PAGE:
War of the Rebellion: Serial 059 Page 0683 Chapter XLIV. CORRESPONDENCE, ETC.-UNION.

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[Inclosure Numbers 2.]


March 28, 1864.

Colonel HARVIE,

Assistant Inspector-General:

The communications accompanying the dispatch by Lieutenant Safey are received. I have given the names of the enrolling officers mentioned as concerned to Lieutenant-Colonel Lockhart, commandant of conscripts, with the advice to order them to his headquarters, and when they arrive to have them placed in arrest and confinement. I have also given (sent by special courier) copies of the papers to Brigadier-General Clanton, who is at Blue Mountain on the railroad, with instructions secretary and promptly to arrest all the parties whose names are mentioned and have them sent under strict guard to this place. If possible to get the necessary papers prepared in time, courier will leave on boat for Selma to-night for Clanton's headquarters. I have information to-day from the river, and am advised that an officer called Major May has withdrawn the pickets from the river, leaving us without the means of knowing anything that is being done or any movements of the enemy. I through this measure, if ordered General Johnston, must have been done under some misapprehension as to other forces taking their places but I have as yet no command, General polk having failed to give me any command as yet, except a small force, less than two regiments (Clanton's and an unarmed regiment). I now suspect treason in that officer, nd suspect he is one of the "order." If I had a command I could not have the river picketed for the reason that General Johnston's department runs clear across this State, and includes all of the river that lies in Alabama. Under these circumstances I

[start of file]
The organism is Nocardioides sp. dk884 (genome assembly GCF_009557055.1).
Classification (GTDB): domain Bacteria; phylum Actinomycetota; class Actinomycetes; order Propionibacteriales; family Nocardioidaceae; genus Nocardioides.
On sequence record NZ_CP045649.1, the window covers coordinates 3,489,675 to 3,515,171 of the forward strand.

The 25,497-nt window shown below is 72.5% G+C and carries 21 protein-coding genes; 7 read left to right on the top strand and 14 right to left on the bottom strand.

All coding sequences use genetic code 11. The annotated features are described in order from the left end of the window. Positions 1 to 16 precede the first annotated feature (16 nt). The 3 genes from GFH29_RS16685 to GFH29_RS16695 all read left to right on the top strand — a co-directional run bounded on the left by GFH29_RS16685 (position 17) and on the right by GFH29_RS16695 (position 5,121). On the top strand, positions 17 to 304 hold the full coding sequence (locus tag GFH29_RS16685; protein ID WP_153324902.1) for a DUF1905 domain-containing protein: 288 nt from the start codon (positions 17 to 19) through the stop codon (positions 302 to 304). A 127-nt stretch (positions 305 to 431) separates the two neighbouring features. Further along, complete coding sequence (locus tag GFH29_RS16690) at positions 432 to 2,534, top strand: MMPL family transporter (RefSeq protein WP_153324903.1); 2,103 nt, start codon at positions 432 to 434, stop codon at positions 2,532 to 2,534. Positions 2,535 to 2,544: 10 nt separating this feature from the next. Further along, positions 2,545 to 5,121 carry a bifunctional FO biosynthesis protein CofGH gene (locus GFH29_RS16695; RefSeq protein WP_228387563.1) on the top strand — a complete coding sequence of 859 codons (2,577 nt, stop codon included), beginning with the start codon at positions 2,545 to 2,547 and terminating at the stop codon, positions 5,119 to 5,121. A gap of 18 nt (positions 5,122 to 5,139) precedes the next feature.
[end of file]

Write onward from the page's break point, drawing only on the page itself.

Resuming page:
think nothing can be done except for General Johnston to keep a watchful eve, a vigilant picket force all along on the river, and communicate with General Polk, urging him to increase the force on that front, and grant authority for this force to advance it the river, and renew his application to the Government to change the boundaries of the department so that force which may be ordered to protect the interior of Alabama may be charged with the duty of picketing the river.

I will communicate a copy of these papers and of this order to General Polk.



Brigadier-General, C. S. Army.


Russellville, Ala., March 28, 1864.

Lieutenant Colonel T. M. JACK,

Assistant Adjutant-General:

COLONEL: On the day following my last report I changed the headquarters of my command from Mount Hope to this point. The enemy is small force occupy Decatur, 45 miles in distance from this place. As yet, on account if their close proximity, I have been unable to do much, but I am satisfied that before the lapse of many days the field will be open. In the mean time I shall work in my